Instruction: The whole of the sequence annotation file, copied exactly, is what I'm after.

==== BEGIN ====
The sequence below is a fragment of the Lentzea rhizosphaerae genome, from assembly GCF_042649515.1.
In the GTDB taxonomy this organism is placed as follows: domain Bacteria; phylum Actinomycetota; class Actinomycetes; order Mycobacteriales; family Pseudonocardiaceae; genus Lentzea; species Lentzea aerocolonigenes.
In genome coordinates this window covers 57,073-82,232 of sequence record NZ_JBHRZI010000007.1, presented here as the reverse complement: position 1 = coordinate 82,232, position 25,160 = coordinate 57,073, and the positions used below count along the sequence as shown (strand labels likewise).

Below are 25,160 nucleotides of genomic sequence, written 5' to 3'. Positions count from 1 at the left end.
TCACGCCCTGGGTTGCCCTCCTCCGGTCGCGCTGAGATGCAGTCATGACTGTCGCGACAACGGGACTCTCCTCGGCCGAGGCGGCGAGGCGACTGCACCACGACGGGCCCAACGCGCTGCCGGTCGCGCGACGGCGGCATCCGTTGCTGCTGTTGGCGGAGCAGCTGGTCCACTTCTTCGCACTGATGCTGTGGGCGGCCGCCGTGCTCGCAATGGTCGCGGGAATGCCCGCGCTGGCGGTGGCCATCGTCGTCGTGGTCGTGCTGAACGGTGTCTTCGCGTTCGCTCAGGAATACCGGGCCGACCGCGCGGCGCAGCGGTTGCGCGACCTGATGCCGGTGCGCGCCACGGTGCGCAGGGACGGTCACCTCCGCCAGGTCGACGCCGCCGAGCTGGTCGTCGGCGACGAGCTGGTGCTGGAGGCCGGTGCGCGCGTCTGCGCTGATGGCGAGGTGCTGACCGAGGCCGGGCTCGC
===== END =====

The sequence below is a fragment of the Lentzea rhizosphaerae genome, from assembly GCF_042649515.1.
In the GTDB taxonomy this organism is placed as follows: domain Bacteria; phylum Actinomycetota; class Actinomycetes; order Mycobacteriales; family Pseudonocardiaceae; genus Lentzea; species Lentzea aerocolonigenes.
In genome coordinates this window covers 57,073-82,232 of sequence record NZ_JBHRZI010000007.1, presented here as the reverse complement: position 1 = coordinate 82,232, position 25,160 = coordinate 57,073, and the positions used below count along the sequence as shown (strand labels likewise).

Below are 25,160 nucleotides of genomic sequence, written 5' to 3'. Positions count from 1 at the left end.
TCACGCCCTGGGTTGCCCTCCTCCGGTCGCGCTGAGATGCAGTCATGACTGTCGCGACAACGGGACTCTCCTCGGCCGAGGCGGCGAGGCGACTGCACCACGACGGGCCCAACGCGCTGCCGGTCGCGCGACGGCGGCATCCGTTGCTGCTGTTGGCGGAGCAGCTGGTCCACTTCTTCGCACTGATGCTGTGGGCGGCCGCCGTGCTCGCAATGGTCGCGGGAATGCCCGCGCTGGCGGTGGCCATCGTCGTCGTGGTCGTGCTGAACGGTGTCTTCGCGTTCGCTCAGGAATACCGGGCCGACCGCGCGGCGCAGCGGTTGCGCGACCTGATGCCGGTGCGCGCCACGGTGCGCAGGGACGGTCACCTCCGCCAGGTCGACGCCGCCGAGCTGGTCGTCGGCGACGAGCTGGTGCTGGAGGCCGGTGCGCGCGTCTGCGCTGATGGCGAGGTGCTGACCGAGGCCGGGCTCGC